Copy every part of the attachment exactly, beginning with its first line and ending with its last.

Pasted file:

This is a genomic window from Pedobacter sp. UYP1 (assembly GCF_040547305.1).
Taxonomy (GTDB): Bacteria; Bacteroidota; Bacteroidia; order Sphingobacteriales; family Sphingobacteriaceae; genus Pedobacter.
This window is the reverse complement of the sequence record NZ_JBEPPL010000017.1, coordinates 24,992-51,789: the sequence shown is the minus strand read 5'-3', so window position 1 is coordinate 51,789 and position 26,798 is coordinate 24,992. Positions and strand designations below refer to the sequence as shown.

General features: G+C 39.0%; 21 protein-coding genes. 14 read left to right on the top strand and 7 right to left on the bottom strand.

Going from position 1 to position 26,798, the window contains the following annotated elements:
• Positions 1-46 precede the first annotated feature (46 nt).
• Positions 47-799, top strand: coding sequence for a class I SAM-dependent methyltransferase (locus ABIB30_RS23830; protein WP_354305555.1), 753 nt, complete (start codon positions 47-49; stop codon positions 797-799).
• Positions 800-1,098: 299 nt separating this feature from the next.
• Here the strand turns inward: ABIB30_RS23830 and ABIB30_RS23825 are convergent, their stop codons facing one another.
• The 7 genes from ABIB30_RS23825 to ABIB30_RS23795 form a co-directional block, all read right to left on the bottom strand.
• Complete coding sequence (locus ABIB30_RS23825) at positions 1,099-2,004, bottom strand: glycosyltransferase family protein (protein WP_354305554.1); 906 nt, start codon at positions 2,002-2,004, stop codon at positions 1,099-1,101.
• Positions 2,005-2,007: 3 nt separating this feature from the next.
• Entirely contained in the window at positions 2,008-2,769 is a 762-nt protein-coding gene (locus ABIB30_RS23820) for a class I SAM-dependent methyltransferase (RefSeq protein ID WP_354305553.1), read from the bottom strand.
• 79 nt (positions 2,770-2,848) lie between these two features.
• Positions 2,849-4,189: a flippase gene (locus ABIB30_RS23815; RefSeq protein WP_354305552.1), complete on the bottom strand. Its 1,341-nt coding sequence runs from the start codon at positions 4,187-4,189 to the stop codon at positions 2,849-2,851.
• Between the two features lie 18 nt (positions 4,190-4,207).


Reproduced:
This is a genomic window from Pedobacter sp. UYP1 (assembly GCF_040547305.1).
Taxonomy (GTDB): Bacteria; Bacteroidota; Bacteroidia; order Sphingobacteriales; family Sphingobacteriaceae; genus Pedobacter.
This window is the reverse complement of the sequence record NZ_JBEPPL010000017.1, coordinates 24,992-51,789: the sequence shown is the minus strand read 5'-3', so window position 1 is coordinate 51,789 and position 26,798 is coordinate 24,992. Positions and strand designations below refer to the sequence as shown.

General features: G+C 39.0%; 21 protein-coding genes. 14 read left to right on the top strand and 7 right to left on the bottom strand.

Going from position 1 to position 26,798, the window contains the following annotated elements:
• Positions 1-46 precede the first annotated feature (46 nt).
• Positions 47-799, top strand: coding sequence for a class I SAM-dependent methyltransferase (locus ABIB30_RS23830; protein WP_354305555.1), 753 nt, complete (start codon positions 47-49; stop codon positions 797-799).
• Positions 800-1,098: 299 nt separating this feature from the next.
• Here the strand turns inward: ABIB30_RS23830 and ABIB30_RS23825 are convergent, their stop codons facing one another.
• The 7 genes from ABIB30_RS23825 to ABIB30_RS23795 form a co-directional block, all read right to left on the bottom strand.
• Complete coding sequence (locus ABIB30_RS23825) at positions 1,099-2,004, bottom strand: glycosyltransferase family protein (protein WP_354305554.1); 906 nt, start codon at positions 2,002-2,004, stop codon at positions 1,099-1,101.
• Positions 2,005-2,007: 3 nt separating this feature from the next.
• Entirely contained in the window at positions 2,008-2,769 is a 762-nt protein-coding gene (locus ABIB30_RS23820) for a class I SAM-dependent methyltransferase (RefSeq protein ID WP_354305553.1), read from the bottom strand.
• 79 nt (positions 2,770-2,848) lie between these two features.
• Positions 2,849-4,189: a flippase gene (locus ABIB30_RS23815; RefSeq protein WP_354305552.1), complete on the bottom strand. Its 1,341-nt coding sequence runs from the start codon at positions 4,187-4,189 to the stop codon at positions 2,849-2,851.
• Between the two features lie 18 nt (positions 4,190-4,207).